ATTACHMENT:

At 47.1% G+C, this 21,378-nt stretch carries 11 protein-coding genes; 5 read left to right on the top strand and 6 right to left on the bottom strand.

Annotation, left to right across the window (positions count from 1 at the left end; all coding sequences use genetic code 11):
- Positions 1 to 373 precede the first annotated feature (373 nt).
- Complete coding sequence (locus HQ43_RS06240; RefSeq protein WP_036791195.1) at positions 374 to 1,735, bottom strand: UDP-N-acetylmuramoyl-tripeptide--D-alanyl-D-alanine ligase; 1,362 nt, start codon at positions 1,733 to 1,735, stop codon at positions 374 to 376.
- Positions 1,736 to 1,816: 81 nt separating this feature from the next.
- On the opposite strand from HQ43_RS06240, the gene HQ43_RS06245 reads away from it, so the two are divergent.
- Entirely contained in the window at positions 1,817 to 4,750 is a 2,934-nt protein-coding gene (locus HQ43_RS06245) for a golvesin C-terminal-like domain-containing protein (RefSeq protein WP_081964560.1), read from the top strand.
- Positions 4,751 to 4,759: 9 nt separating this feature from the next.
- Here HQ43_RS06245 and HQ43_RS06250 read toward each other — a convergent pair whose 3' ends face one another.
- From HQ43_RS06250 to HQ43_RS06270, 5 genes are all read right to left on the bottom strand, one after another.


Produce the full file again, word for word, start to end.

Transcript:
At 47.1% G+C, this 21,378-nt stretch carries 11 protein-coding genes; 5 read left to right on the top strand and 6 right to left on the bottom strand.

Annotation, left to right across the window (positions count from 1 at the left end; all coding sequences use genetic code 11):
- Positions 1 to 373 precede the first annotated feature (373 nt).
- Complete coding sequence (locus HQ43_RS06240; RefSeq protein WP_036791195.1) at positions 374 to 1,735, bottom strand: UDP-N-acetylmuramoyl-tripeptide--D-alanyl-D-alanine ligase; 1,362 nt, start codon at positions 1,733 to 1,735, stop codon at positions 374 to 376.
- Positions 1,736 to 1,816: 81 nt separating this feature from the next.
- On the opposite strand from HQ43_RS06240, the gene HQ43_RS06245 reads away from it, so the two are divergent.
- Entirely contained in the window at positions 1,817 to 4,750 is a 2,934-nt protein-coding gene (locus HQ43_RS06245) for a golvesin C-terminal-like domain-containing protein (RefSeq protein WP_081964560.1), read from the top strand.
- Positions 4,751 to 4,759: 9 nt separating this feature from the next.
- Here HQ43_RS06245 and HQ43_RS06250 read toward each other — a convergent pair whose 3' ends face one another.
- From HQ43_RS06250 to HQ43_RS06270, 5 genes are all read right to left on the bottom strand, one after another.